Within minutes, Esmé typically takes off, power walking with the dog. Or cycles ahead as I follow on foot. Or pushes herself to breakneck speed, to drop her dad and I on family trail runs, eager to be alone with her thoughts.
Sometimes she doesn’t notice me catching up, and I hear her humming to herself, an unguarded moment for my taciturn introvert. Other times, she slows down so we can walk and talk. Or she gets silly: On a recent outing, I wondered why she was lagging as I jogged ahead. I found out when she rode past me, hitting me with the brushy end of a five-foot-long reed that she’d fixed, jousting-rod style, to her bike.
If you’re not already an especially active family, it can be hard to know what to do beyond hanging out at the local playground or splash pad. Here are a few ways to enjoy summer outside with your kids.
• Open-water swimming. Check local lake and river water-quality updates. Then put down the Kindle and wade in!
• Orienteering and geocaching. Go on a high-tech treasure hunt using your GPS. Be prepared for trails and mud.
• Explore a provincial park. Even better—explore at night. Ontario’s Algonquin Provincial Park hosts guided wolf howls.
• Pick up a rod. Google “learn to fish” and your province to find free programs.
• Search for creatures. Look for snails after it rains. Go out after dark and watch bats swoop for insects. Bring a flashlight and see what bugs are underfoot.
- Heat rash usually results in small dots on the skin and feels sandpaper-like. It can be found under the breasts or in skin folds.
- Why does heat rash happen? If you’re wearing tight clothing or have skin folds, your blocked sweat glands can lead to heat rash during the sweaty summer months.
- To treat heat rash, use an over-the-counter cortisone cream or powder.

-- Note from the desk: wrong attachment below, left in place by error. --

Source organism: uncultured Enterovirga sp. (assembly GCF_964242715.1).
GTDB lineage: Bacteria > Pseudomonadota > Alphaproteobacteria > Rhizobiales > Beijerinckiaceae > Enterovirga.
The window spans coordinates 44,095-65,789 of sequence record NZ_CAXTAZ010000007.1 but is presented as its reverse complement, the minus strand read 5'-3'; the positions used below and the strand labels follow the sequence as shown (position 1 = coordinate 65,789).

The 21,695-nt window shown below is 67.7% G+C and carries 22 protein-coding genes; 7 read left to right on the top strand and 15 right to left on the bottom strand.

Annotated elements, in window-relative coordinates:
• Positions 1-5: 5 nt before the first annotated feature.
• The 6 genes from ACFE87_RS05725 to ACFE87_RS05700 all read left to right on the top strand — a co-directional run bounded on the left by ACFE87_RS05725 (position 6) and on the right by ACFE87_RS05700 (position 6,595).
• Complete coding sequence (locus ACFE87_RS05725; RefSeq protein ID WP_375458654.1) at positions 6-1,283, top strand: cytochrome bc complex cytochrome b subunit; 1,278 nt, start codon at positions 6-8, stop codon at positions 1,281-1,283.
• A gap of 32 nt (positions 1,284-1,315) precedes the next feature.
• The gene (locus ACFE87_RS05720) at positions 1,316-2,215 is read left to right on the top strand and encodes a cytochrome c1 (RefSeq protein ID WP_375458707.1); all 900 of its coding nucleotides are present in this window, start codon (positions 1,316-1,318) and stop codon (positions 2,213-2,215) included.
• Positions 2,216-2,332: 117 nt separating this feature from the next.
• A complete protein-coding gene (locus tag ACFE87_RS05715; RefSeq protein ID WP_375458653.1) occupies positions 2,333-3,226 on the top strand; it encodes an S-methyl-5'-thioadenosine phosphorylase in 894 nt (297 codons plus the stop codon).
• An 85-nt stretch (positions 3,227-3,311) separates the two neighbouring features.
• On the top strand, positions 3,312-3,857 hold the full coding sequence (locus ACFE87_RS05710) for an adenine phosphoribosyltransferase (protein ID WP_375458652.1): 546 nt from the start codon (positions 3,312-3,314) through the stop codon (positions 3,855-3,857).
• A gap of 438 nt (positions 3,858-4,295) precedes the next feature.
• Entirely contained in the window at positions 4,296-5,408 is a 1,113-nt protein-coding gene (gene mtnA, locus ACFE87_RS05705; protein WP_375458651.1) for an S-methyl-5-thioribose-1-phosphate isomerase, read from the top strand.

- Athlete’s foot is detected by a scaly, flaky foot, possibly between the toes.
- You can contract athlete’s foot by walking barefoot at places like the gym, by sharing socks, or getting a pedicure with tools that have come in contact with athlete’s foot.
- To treat athlete’s foot, use an anti-fungal cream and be sure to wear shoes at the gym.
- Poison ivy is usually in clusters of 3 leaves, and the leaves can be either serrated or clear-edged.
- The plant is typically found in low-lying areas, such as along borders of roads or stony patches.
- Treat poison ivy with cool water and soap. Be sure not to burn poison ivy to get rid of it as it can get in your lungs.
For more tips from Dr. Marjorie Dixon, watch the video below:
1. Using expired goods: Yes, sunscreen does expire! Over time the active ingredients that work to protect your skin from harmful UVA/UVB rays deteriorate and become less effective.
2. Improper storage: Where you store your sunscreen is almost as important as how often you apply it. The glove compartment, windowsill and even your beach bag may seem like convenient places but exposure to extremely hot or cold temperatures will hider the formula’s effectiveness.
3. Light-handed application: Repeat after us, you can never apply too much sunscreen. NEVER. Slather it on often (abide by bottle’s recommended re-apply times) and liberally from head-to-toe.
4. Lingo confusion: Many foundations, BB creams and tinted moisturizers list an SPF (sun protection factor), which is a measure only of the sunscreen’s effectiveness at blocking out sunburn-causing UVB rays (but not the potentially more dangerous UVA rays). For complete and effective broad-spectrum coverage (protection against both UVB and UVA rays) you need to look for products with the circle. This year, Health Canada has introduced guidelines on the amount of UVA protection required for effectiveness. Now, if a sunscreen meets these standards, the UVA symbol will be circled on the package.
5. Playing the numbers game: Don’t be fooled There is very little difference between SPF 50 and SPF 100. Soon, high SPF numbers will be a thing of the past: 50+ will be the highest sunscreen SPF on store shelves.
6. Using only on sunny days: You might be surprised to know that some of the worst sunburns occur on the cloudiest days. UV rays are invisible and can penetrate though clouds, haze and fog — they’ll get you when you least expect it.
7. Applying protection when you are already exposed to the sun: There is a reason you’re supposed to apply sunscreen at least 30 minutes prior to sun exposure. Creams and sprays need time to absorb into the skin in order to be effective.
8. Missing the lips, ears and top of the feet: The little bits are just as sun sensitive as the rest of your face and bod. Be sure to spritz on the sun protection to keep these sensitive areas burn free too.
Check out my verdict on Ryan Reynolds’ sci-fi thriller ‘Self/less’ and ‘Minions’ HERE.